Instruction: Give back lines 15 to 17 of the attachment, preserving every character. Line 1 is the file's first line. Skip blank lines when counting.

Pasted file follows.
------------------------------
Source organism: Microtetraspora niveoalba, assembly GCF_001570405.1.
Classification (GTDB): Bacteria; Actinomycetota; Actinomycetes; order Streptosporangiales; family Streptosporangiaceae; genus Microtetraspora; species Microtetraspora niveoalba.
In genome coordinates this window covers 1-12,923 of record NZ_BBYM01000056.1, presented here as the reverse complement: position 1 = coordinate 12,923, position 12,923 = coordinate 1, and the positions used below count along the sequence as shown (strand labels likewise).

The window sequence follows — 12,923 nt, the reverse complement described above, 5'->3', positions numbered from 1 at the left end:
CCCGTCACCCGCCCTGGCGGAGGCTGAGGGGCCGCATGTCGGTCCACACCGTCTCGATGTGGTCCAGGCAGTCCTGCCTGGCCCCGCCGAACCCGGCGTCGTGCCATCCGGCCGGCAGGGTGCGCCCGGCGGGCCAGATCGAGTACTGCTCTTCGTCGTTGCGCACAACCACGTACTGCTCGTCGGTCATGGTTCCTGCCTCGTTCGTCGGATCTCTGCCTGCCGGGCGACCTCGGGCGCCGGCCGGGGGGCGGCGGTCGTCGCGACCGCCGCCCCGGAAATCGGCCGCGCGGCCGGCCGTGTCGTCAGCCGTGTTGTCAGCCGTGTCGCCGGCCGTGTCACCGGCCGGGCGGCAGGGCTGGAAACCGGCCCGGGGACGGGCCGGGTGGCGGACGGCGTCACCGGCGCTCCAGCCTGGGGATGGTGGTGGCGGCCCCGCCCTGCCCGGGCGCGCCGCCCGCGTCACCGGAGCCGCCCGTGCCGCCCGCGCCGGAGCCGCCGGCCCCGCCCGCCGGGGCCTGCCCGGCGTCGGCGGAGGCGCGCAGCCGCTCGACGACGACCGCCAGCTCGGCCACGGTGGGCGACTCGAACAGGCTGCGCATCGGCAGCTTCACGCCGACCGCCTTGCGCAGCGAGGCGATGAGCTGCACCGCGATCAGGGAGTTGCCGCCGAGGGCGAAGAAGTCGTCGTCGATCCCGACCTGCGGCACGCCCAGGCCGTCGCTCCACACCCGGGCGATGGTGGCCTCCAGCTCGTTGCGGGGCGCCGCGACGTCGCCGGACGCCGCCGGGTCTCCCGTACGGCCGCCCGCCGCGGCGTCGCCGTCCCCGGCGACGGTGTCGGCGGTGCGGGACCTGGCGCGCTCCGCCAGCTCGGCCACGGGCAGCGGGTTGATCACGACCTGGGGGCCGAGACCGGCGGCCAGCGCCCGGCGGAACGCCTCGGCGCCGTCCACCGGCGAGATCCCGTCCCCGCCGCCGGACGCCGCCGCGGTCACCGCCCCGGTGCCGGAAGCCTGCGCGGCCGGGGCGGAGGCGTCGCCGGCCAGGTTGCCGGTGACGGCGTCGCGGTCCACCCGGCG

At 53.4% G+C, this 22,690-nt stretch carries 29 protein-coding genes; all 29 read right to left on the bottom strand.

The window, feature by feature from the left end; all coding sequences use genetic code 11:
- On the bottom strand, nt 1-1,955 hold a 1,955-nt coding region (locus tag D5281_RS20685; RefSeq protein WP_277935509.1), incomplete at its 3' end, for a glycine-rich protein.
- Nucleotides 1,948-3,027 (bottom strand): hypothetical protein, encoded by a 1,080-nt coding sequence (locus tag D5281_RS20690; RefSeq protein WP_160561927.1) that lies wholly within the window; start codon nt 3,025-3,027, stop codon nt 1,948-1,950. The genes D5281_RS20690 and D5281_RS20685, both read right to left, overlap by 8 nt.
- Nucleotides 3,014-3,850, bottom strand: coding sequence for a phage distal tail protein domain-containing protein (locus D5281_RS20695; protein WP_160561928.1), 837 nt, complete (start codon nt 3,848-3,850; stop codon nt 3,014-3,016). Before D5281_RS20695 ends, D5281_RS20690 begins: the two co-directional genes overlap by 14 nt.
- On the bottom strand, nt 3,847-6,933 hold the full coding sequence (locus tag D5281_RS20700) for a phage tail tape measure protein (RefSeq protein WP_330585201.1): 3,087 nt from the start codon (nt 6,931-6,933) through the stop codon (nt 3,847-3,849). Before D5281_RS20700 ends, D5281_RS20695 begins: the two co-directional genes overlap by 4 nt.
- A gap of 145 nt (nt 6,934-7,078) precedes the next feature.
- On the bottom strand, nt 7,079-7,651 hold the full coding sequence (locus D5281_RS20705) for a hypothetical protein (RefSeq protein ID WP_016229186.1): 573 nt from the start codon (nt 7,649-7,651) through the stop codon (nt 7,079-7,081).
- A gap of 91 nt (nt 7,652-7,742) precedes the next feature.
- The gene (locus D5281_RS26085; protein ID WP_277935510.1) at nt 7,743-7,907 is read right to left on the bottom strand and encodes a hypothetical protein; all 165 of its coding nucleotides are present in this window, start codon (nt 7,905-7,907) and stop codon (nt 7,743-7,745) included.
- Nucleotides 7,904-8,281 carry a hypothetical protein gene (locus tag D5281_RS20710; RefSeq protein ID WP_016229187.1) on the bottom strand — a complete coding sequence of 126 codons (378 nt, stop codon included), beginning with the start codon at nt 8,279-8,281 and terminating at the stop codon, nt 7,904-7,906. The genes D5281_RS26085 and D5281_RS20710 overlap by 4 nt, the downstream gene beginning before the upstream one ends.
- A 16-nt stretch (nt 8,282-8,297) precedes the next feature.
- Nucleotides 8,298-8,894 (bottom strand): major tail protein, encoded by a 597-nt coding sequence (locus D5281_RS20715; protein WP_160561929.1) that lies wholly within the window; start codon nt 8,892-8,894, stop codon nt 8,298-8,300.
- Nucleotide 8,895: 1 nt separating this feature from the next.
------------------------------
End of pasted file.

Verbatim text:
- The gene (locus D5281_RS26085; protein ID WP_277935510.1) at nt 7,743-7,907 is read right to left on the bottom strand and encodes a hypothetical protein; all 165 of its coding nucleotides are present in this window, start codon (nt 7,905-7,907) and stop codon (nt 7,743-7,745) included.
- Nucleotides 7,904-8,281 carry a hypothetical protein gene (locus tag D5281_RS20710; RefSeq protein ID WP_016229187.1) on the bottom strand — a complete coding sequence of 126 codons (378 nt, stop codon included), beginning with the start codon at nt 8,279-8,281 and terminating at the stop codon, nt 7,904-7,906. The genes D5281_RS26085 and D5281_RS20710 overlap by 4 nt, the downstream gene beginning before the upstream one ends.
- A 16-nt stretch (nt 8,282-8,297) precedes the next feature.